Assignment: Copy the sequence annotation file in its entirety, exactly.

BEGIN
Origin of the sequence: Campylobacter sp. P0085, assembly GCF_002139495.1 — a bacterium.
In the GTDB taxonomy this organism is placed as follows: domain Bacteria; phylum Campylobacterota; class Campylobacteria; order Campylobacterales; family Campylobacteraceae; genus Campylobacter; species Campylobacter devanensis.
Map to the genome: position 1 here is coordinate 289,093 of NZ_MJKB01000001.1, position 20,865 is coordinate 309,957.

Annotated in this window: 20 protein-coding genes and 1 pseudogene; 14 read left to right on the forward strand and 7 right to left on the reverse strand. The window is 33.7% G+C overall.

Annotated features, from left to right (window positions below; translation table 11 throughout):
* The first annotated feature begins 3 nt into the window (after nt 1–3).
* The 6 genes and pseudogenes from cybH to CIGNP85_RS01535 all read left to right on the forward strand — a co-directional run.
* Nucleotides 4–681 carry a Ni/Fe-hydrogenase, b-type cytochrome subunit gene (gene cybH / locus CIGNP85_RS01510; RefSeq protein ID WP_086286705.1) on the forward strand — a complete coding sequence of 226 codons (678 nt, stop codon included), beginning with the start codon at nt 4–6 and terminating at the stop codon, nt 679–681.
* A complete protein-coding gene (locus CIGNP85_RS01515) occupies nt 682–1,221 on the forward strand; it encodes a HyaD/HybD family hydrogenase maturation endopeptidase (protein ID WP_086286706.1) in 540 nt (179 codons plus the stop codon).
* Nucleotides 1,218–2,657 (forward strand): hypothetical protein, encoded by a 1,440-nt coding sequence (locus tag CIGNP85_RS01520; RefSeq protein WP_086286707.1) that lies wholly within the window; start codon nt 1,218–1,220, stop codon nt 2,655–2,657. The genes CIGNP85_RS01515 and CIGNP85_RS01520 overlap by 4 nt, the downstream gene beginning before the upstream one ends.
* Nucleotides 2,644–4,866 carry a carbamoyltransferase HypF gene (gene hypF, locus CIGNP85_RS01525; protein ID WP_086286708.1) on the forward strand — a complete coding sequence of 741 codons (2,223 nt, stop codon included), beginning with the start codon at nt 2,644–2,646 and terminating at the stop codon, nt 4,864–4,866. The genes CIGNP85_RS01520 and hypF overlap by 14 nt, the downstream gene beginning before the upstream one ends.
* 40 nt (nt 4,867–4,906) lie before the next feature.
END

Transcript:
Origin of the sequence: Campylobacter sp. P0085, assembly GCF_002139495.1 — a bacterium.
In the GTDB taxonomy this organism is placed as follows: domain Bacteria; phylum Campylobacterota; class Campylobacteria; order Campylobacterales; family Campylobacteraceae; genus Campylobacter; species Campylobacter devanensis.
Map to the genome: position 1 here is coordinate 289,093 of NZ_MJKB01000001.1, position 20,865 is coordinate 309,957.

Annotated in this window: 20 protein-coding genes and 1 pseudogene; 14 read left to right on the forward strand and 7 right to left on the reverse strand. The window is 33.7% G+C overall.

Annotated features, from left to right (window positions below; translation table 11 throughout):
* The first annotated feature begins 3 nt into the window (after nt 1–3).
* The 6 genes and pseudogenes from cybH to CIGNP85_RS01535 all read left to right on the forward strand — a co-directional run.
* Nucleotides 4–681 carry a Ni/Fe-hydrogenase, b-type cytochrome subunit gene (gene cybH / locus CIGNP85_RS01510; RefSeq protein ID WP_086286705.1) on the forward strand — a complete coding sequence of 226 codons (678 nt, stop codon included), beginning with the start codon at nt 4–6 and terminating at the stop codon, nt 679–681.
* A complete protein-coding gene (locus CIGNP85_RS01515) occupies nt 682–1,221 on the forward strand; it encodes a HyaD/HybD family hydrogenase maturation endopeptidase (protein ID WP_086286706.1) in 540 nt (179 codons plus the stop codon).
* Nucleotides 1,218–2,657 (forward strand): hypothetical protein, encoded by a 1,440-nt coding sequence (locus tag CIGNP85_RS01520; RefSeq protein WP_086286707.1) that lies wholly within the window; start codon nt 1,218–1,220, stop codon nt 2,655–2,657. The genes CIGNP85_RS01515 and CIGNP85_RS01520 overlap by 4 nt, the downstream gene beginning before the upstream one ends.
* Nucleotides 2,644–4,866 carry a carbamoyltransferase HypF gene (gene hypF, locus CIGNP85_RS01525; protein ID WP_086286708.1) on the forward strand — a complete coding sequence of 741 codons (2,223 nt, stop codon included), beginning with the start codon at nt 2,644–2,646 and terminating at the stop codon, nt 4,864–4,866. The genes CIGNP85_RS01520 and hypF overlap by 14 nt, the downstream gene beginning before the upstream one ends.
* 40 nt (nt 4,867–4,906) lie before the next feature.